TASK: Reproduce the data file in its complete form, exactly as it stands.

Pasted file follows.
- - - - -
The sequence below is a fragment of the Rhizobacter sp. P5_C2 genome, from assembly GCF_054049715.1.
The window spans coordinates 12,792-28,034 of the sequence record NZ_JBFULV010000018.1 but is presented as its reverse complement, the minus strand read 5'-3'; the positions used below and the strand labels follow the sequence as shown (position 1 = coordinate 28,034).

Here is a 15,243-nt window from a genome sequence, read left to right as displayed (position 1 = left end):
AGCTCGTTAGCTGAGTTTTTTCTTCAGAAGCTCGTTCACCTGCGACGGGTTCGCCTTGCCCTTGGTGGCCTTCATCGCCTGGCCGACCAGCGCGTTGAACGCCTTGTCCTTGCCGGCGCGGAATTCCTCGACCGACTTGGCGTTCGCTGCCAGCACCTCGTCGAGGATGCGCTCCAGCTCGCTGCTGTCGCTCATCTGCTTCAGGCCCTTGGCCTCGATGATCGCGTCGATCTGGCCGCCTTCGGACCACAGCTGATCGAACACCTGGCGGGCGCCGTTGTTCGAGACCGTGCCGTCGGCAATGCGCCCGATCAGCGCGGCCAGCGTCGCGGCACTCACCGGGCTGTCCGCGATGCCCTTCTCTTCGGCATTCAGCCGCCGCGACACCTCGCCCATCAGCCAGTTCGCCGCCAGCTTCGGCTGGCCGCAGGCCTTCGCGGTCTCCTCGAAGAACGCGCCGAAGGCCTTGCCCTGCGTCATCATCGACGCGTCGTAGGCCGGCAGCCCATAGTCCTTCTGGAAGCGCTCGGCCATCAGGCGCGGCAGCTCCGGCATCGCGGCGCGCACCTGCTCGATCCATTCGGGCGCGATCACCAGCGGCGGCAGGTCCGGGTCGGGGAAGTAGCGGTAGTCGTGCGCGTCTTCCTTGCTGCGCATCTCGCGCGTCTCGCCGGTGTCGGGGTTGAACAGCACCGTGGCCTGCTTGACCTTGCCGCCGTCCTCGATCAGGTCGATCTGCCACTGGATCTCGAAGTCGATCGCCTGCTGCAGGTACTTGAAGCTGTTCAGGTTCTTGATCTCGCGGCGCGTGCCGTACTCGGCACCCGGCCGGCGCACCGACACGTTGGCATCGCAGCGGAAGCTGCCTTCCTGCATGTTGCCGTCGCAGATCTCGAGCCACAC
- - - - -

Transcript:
The sequence below is a fragment of the Rhizobacter sp. P5_C2 genome, from assembly GCF_054049715.1.
The window spans coordinates 12,792-28,034 of the sequence record NZ_JBFULV010000018.1 but is presented as its reverse complement, the minus strand read 5'-3'; the positions used below and the strand labels follow the sequence as shown (position 1 = coordinate 28,034).

Here is a 15,243-nt window from a genome sequence, read left to right as displayed (position 1 = left end):
AGCTCGTTAGCTGAGTTTTTTCTTCAGAAGCTCGTTCACCTGCGACGGGTTCGCCTTGCCCTTGGTGGCCTTCATCGCCTGGCCGACCAGCGCGTTGAACGCCTTGTCCTTGCCGGCGCGGAATTCCTCGACCGACTTGGCGTTCGCTGCCAGCACCTCGTCGAGGATGCGCTCCAGCTCGCTGCTGTCGCTCATCTGCTTCAGGCCCTTGGCCTCGATGATCGCGTCGATCTGGCCGCCTTCGGACCACAGCTGATCGAACACCTGGCGGGCGCCGTTGTTCGAGACCGTGCCGTCGGCAATGCGCCCGATCAGCGCGGCCAGCGTCGCGGCACTCACCGGGCTGTCCGCGATGCCCTTCTCTTCGGCATTCAGCCGCCGCGACACCTCGCCCATCAGCCAGTTCGCCGCCAGCTTCGGCTGGCCGCAGGCCTTCGCGGTCTCCTCGAAGAACGCGCCGAAGGCCTTGCCCTGCGTCATCATCGACGCGTCGTAGGCCGGCAGCCCATAGTCCTTCTGGAAGCGCTCGGCCATCAGGCGCGGCAGCTCCGGCATCGCGGCGCGCACCTGCTCGATCCATTCGGGCGCGATCACCAGCGGCGGCAGGTCCGGGTCGGGGAAGTAGCGGTAGTCGTGCGCGTCTTCCTTGCTGCGCATCTCGCGCGTCTCGCCGGTGTCGGGGTTGAACAGCACCGTGGCCTGCTTGACCTTGCCGCCGTCCTCGATCAGGTCGATCTGCCACTGGATCTCGAAGTCGATCGCCTGCTGCAGGTACTTGAAGCTGTTCAGGTTCTTGATCTCGCGGCGCGTGCCGTACTCGGCACCCGGCCGGCGCACCGACACGTTGGCATCGCAGCGGAAGCTGCCTTCCTGCATGTTGCCGTCGCAGATCTCGAGCCACAC